Disappointments

My primairy disappointment was that there was no real succes story, no case I hadn’t heard before that was properly explained.

The fact that nobody, except for the Challenge group, mentioned  alumni networks was a negative suprise as well. This just shows me it’s not just the Netherlands trowing this human capital away.

Perhaps the most disappointing of all however was that nobody mentioned crowdsourcing or co creation. Everybody was talking about building communities. Everybody was saying that not all candidates are looking, but they are all valuable. However, nobody dared to say the role of the recruiter was changing from ‘finding a new employee’ to ‘solving a human capital problem’. This might be with a new hire, but sometimes you can co create (and you don’t need a new hire) or even crowdsource a problem. There is always less talent working for you then there is not working for you, since there are always more people working elsewhere.

Over de Auteur

Bas van de Haterd Bas van de Haterd is professioneel bemoeial. Hij helpt organisaties met het begrijpen van social media en de gedragsveranderingen die dit met zich meebrengt op het gebied van de arbeidsmarkt. Organisaties huren hem in voor het verzorgen van inspirerende lezingen over de toekomst van de arbeidsmarkt, trainingen over het gebruik van social media voor recruitment of het opzetten van een recruitmentsite. Hij is tevens co-auteur van Personal Brand.nl en auteur van Werken Nieuwe Stijl. Hij is te bereiken op bas@vandehaterd.nl


142 views | Reageer (10 reacties)
  • Anoniem

    Thanks Bas again for attending #SRCONF and the review above. You are an industry expert and must have followed the stories of all these major brands before the conference. However, what struck me was how each company approached Social Recruiting in different ways, albeit with varying levels of budgets and unique end goals in mind.

    You are right – The Challenge came accross as a small organisation with limited budget, but with insights on specific numbers and stats on how they have fared. And of course, the use of alumni and referals has been invaluable for them. Maybe we shall see more corporate cases with other creative ways of using Social Media & internal/external Talent Communities.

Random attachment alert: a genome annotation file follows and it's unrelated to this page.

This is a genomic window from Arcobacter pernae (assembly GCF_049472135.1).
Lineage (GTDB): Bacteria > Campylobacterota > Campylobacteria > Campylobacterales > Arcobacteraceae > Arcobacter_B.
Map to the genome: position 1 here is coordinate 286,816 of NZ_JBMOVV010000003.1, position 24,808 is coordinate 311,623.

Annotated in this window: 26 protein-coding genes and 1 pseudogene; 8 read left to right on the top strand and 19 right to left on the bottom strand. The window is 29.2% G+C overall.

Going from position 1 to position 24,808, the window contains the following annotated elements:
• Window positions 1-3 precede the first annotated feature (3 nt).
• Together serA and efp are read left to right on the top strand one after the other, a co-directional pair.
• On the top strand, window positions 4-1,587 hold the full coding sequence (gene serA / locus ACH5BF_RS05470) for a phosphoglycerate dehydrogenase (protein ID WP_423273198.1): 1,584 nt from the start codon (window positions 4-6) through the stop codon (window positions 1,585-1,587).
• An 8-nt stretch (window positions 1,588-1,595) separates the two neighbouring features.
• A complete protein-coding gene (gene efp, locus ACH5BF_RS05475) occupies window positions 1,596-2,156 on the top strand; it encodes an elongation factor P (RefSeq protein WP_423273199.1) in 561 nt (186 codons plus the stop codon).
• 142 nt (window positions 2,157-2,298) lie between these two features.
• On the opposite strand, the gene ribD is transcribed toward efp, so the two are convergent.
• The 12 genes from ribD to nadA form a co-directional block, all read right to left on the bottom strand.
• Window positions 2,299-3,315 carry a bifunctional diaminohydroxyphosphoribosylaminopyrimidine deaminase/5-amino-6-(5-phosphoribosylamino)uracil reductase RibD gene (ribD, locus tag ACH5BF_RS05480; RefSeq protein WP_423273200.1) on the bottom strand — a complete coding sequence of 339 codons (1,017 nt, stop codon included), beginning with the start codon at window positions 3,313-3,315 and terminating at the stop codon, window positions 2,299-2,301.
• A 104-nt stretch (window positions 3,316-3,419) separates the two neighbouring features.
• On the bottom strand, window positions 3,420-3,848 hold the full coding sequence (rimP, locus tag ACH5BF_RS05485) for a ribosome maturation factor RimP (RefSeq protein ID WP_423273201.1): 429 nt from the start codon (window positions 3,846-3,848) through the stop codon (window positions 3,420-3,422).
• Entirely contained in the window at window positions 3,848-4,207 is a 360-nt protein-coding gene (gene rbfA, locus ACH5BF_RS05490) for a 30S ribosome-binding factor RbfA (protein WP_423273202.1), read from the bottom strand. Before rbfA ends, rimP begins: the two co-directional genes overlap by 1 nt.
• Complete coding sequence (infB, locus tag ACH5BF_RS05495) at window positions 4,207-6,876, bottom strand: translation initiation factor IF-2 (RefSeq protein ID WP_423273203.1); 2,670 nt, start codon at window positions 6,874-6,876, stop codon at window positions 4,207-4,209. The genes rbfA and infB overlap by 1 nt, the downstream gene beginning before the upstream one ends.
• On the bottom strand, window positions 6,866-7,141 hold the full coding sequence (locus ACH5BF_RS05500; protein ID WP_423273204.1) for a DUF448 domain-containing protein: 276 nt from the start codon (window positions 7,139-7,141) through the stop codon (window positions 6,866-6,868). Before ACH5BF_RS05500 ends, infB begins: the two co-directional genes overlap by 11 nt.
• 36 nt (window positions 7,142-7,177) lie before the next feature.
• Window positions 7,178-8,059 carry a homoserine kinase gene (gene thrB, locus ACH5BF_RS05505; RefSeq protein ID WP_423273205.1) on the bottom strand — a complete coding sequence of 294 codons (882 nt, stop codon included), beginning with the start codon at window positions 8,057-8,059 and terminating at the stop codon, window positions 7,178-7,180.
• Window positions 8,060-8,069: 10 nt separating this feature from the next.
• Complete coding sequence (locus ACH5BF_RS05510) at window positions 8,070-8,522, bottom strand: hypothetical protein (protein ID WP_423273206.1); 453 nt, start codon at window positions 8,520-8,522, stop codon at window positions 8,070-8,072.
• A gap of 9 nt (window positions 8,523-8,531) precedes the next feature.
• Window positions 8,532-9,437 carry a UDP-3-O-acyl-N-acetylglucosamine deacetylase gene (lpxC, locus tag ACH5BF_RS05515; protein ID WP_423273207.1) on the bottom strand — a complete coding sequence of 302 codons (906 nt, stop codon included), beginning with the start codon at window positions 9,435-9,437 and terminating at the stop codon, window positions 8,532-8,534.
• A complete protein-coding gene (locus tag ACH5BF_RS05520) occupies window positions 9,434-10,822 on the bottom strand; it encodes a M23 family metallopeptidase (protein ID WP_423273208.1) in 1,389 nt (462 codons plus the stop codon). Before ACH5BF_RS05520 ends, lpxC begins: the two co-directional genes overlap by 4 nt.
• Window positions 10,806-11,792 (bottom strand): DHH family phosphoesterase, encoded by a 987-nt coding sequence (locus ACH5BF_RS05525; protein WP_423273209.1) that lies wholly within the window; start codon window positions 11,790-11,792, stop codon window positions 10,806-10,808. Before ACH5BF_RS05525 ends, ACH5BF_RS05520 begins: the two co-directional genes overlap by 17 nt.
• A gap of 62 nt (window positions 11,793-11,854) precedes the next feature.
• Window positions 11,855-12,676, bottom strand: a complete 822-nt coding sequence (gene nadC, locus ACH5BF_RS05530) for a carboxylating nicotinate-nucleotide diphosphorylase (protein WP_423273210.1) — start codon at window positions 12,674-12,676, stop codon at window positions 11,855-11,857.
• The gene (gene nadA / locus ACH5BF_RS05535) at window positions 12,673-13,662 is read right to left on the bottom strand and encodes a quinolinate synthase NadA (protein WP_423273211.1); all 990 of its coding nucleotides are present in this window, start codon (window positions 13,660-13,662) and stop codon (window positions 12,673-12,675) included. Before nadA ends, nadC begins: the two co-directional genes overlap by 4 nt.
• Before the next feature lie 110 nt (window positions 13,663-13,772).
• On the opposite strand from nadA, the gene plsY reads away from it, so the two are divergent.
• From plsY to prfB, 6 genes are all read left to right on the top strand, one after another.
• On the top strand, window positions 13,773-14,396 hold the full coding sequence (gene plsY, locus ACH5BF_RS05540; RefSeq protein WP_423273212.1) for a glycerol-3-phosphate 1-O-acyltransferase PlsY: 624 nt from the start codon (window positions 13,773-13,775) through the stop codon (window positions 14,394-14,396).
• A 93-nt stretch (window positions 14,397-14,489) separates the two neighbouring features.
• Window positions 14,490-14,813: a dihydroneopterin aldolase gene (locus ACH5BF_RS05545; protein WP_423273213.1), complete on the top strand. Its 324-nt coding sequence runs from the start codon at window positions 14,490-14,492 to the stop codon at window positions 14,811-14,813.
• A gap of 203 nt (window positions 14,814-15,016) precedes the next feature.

• Anoniem

    Thanks Bas again for attending #SRCONF and the review above. You are an industry expert and must have followed the stories of all these major brands before the conference. However, what struck me was how each company approached Social Recruiting in different ways, albeit with varying levels of budgets and unique end goals in mind.

    You are right – The Challenge came accross as a small organisation with limited budget, but with insights on specific numbers and stats on how they have fared. And of course, the use of alumni and referals has been invaluable for them. Maybe we shall see more corporate cases with other creative ways of using Social Media & internal/external Talent Communities.

  • Hi Vic,

    Well, no, I don’t know what these companies are doing to be honest since I don’t follow that many international social media stuff. There is enough going on in my own country. Hence my slight disappointment to find out that even though there was only one speaker I knew, I heard little news. 

    What I missed was indeed what you say: the creative ways of using it, like the Challenge group does, without much budget for example. And if you do have budget, how can you use it better? 

  • Great comments and glad you liked the results from The Challenge. Hopefully this will change your mind on recommending private social networks, even for small organisations on a restricted budget.

  • Hi Hugh, 

    Well, the question still remains, will it expand and couldn’t it have been more effective and cheaper build on for example Facebook. The connections they have are crucials, but I’d still build my communities on the places where people are already.

  • The Challenge have a presence on Facebook as well as their private network. We don’t see one as an alternative to the other. A public social network is great for the initial attraction but once you want to engage deeply with people, let them do and see things “because you trust them” and maybe communicate in a more confidential fashion then owning your own network offers a seamless social process for candidates and a safe space for employees/alumni.